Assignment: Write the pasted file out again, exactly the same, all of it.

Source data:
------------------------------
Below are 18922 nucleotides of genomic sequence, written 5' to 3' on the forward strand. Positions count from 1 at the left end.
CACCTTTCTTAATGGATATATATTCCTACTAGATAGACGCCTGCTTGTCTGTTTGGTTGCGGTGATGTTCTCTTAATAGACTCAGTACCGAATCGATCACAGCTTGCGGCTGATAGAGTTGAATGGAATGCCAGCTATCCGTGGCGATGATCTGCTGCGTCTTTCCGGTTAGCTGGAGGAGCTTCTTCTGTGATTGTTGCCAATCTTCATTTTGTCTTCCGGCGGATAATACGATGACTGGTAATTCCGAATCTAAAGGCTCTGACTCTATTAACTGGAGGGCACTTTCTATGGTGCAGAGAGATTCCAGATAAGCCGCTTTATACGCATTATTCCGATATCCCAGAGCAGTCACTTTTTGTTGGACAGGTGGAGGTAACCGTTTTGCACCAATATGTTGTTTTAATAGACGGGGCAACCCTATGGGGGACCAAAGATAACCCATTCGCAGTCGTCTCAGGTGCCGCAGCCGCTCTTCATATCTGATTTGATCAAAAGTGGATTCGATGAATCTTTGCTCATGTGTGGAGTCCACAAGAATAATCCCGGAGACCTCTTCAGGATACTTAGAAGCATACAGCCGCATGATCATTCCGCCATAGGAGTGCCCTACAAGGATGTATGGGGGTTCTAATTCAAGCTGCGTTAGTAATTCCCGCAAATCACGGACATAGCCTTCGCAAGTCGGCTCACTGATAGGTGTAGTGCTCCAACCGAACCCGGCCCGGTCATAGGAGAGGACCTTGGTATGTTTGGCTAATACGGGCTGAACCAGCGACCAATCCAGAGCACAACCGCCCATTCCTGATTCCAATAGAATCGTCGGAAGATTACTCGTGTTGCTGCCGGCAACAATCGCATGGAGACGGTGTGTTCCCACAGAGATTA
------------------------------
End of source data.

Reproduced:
Below are 18922 nucleotides of genomic sequence, written 5' to 3' on the forward strand. Positions count from 1 at the left end.
CACCTTTCTTAATGGATATATATTCCTACTAGATAGACGCCTGCTTGTCTGTTTGGTTGCGGTGATGTTCTCTTAATAGACTCAGTACCGAATCGATCACAGCTTGCGGCTGATAGAGTTGAATGGAATGCCAGCTATCCGTGGCGATGATCTGCTGCGTCTTTCCGGTTAGCTGGAGGAGCTTCTTCTGTGATTGTTGCCAATCTTCATTTTGTCTTCCGGCGGATAATACGATGACTGGTAATTCCGAATCTAAAGGCTCTGACTCTATTAACTGGAGGGCACTTTCTATGGTGCAGAGAGATTCCAGATAAGCCGCTTTATACGCATTATTCCGATATCCCAGAGCAGTCACTTTTTGTTGGACAGGTGGAGGTAACCGTTTTGCACCAATATGTTGTTTTAATAGACGGGGCAACCCTATGGGGGACCAAAGATAACCCATTCGCAGTCGTCTCAGGTGCCGCAGCCGCTCTTCATATCTGATTTGATCAAAAGTGGATTCGATGAATCTTTGCTCATGTGTGGAGTCCACAAGAATAATCCCGGAGACCTCTTCAGGATACTTAGAAGCATACAGCCGCATGATCATTCCGCCATAGGAGTGCCCTACAAGGATGTATGGGGGTTCTAATTCAAGCTGCGTTAGTAATTCCCGCAAATCACGGACATAGCCTTCGCAAGTCGGCTCACTGATAGGTGTAGTGCTCCAACCGAACCCGGCCCGGTCATAGGAGAGGACCTTGGTATGTTTGGCTAATACGGGCTGAACCAGCGACCAATCCAGAGCACAACCGCCCATTCCTGATTCCAATAGAATCGTCGGAAGATTACTCGTGTTGCTGCCGGCAACAATCGCATGGAGACGGTGTGTTCCCACAGAGATTA